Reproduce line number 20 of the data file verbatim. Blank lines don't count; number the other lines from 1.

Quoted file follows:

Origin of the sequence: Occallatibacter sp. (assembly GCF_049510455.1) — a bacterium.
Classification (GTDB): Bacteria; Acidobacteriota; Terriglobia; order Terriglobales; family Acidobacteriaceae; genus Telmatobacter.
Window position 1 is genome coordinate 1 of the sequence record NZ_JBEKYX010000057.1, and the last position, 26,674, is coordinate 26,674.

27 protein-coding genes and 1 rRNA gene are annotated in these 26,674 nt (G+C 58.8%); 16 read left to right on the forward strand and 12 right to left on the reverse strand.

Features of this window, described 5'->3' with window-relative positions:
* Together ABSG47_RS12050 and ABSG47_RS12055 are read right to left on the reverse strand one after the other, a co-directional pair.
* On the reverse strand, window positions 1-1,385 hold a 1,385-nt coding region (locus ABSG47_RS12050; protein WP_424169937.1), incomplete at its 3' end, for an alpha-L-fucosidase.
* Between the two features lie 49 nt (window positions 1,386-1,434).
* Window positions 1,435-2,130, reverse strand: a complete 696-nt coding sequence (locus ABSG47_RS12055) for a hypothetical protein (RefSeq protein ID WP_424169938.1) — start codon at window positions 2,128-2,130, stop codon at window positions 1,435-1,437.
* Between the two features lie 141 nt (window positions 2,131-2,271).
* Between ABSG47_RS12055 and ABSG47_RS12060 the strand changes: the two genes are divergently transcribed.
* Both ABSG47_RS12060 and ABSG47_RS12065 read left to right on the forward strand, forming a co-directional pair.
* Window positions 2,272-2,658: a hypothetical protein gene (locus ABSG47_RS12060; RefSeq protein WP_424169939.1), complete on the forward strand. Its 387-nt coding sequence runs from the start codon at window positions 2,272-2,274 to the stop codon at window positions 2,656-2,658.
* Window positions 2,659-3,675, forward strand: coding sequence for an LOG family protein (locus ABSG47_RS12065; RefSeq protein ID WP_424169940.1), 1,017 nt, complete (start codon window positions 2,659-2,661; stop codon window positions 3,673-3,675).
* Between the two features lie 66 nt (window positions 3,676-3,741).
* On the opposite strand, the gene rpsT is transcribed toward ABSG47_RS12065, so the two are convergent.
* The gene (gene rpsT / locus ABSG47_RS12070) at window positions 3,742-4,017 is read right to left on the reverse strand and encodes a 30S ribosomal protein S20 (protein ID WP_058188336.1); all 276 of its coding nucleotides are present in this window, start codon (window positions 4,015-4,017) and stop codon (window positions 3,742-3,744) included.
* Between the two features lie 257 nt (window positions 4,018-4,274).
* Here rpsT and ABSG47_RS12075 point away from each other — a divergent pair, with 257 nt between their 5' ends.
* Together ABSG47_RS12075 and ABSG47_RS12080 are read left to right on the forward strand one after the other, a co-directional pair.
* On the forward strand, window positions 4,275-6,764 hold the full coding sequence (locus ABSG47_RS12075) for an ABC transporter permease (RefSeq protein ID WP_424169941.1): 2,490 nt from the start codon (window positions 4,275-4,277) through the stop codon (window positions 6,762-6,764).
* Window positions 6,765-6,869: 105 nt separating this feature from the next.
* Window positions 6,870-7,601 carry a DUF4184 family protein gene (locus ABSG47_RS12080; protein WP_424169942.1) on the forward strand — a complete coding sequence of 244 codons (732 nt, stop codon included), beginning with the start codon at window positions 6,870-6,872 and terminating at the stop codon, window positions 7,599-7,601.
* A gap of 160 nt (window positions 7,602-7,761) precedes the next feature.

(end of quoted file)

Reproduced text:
* Together ABSG47_RS12075 and ABSG47_RS12080 are read left to right on the forward strand one after the other, a co-directional pair.